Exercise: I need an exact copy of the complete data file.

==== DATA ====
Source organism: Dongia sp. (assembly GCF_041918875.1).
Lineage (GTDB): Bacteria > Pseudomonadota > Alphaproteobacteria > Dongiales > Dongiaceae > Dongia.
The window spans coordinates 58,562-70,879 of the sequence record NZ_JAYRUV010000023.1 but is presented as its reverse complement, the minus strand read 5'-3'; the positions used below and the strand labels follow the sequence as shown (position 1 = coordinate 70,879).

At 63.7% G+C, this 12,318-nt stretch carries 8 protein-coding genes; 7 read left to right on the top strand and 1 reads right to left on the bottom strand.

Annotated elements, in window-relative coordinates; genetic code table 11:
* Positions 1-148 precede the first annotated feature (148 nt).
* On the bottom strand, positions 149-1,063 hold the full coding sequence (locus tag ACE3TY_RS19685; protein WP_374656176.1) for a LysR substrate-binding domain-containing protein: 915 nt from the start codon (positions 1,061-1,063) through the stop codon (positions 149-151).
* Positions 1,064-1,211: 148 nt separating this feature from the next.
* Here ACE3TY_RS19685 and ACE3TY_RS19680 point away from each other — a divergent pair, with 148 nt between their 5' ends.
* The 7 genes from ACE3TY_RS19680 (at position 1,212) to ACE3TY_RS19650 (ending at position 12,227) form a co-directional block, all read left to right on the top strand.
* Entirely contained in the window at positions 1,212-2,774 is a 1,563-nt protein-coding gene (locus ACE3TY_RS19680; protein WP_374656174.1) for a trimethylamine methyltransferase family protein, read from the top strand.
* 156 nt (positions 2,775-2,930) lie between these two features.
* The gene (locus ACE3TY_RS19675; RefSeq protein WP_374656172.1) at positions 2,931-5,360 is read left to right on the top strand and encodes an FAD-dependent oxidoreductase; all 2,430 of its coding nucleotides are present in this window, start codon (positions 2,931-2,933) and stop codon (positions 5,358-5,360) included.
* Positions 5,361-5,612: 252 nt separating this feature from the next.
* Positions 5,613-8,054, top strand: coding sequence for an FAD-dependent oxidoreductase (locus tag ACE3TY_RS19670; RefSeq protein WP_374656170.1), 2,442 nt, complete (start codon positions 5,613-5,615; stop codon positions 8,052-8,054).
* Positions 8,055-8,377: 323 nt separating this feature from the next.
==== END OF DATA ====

Source organism: Dongia sp. (assembly GCF_041918875.1).
Lineage (GTDB): Bacteria > Pseudomonadota > Alphaproteobacteria > Dongiales > Dongiaceae > Dongia.
The window spans coordinates 58,562-70,879 of the sequence record NZ_JAYRUV010000023.1 but is presented as its reverse complement, the minus strand read 5'-3'; the positions used below and the strand labels follow the sequence as shown (position 1 = coordinate 70,879).

At 63.7% G+C, this 12,318-nt stretch carries 8 protein-coding genes; 7 read left to right on the top strand and 1 reads right to left on the bottom strand.

Annotated elements, in window-relative coordinates; genetic code table 11:
* Positions 1-148 precede the first annotated feature (148 nt).
* On the bottom strand, positions 149-1,063 hold the full coding sequence (locus tag ACE3TY_RS19685; protein WP_374656176.1) for a LysR substrate-binding domain-containing protein: 915 nt from the start codon (positions 1,061-1,063) through the stop codon (positions 149-151).
* Positions 1,064-1,211: 148 nt separating this feature from the next.
* Here ACE3TY_RS19685 and ACE3TY_RS19680 point away from each other — a divergent pair, with 148 nt between their 5' ends.
* The 7 genes from ACE3TY_RS19680 (at position 1,212) to ACE3TY_RS19650 (ending at position 12,227) form a co-directional block, all read left to right on the top strand.
* Entirely contained in the window at positions 1,212-2,774 is a 1,563-nt protein-coding gene (locus ACE3TY_RS19680; protein WP_374656174.1) for a trimethylamine methyltransferase family protein, read from the top strand.
* 156 nt (positions 2,775-2,930) lie between these two features.
* The gene (locus ACE3TY_RS19675; RefSeq protein WP_374656172.1) at positions 2,931-5,360 is read left to right on the top strand and encodes an FAD-dependent oxidoreductase; all 2,430 of its coding nucleotides are present in this window, start codon (positions 2,931-2,933) and stop codon (positions 5,358-5,360) included.
* Positions 5,361-5,612: 252 nt separating this feature from the next.
* Positions 5,613-8,054, top strand: coding sequence for an FAD-dependent oxidoreductase (locus tag ACE3TY_RS19670; RefSeq protein WP_374656170.1), 2,442 nt, complete (start codon positions 5,613-5,615; stop codon positions 8,052-8,054).
* Positions 8,055-8,377: 323 nt separating this feature from the next.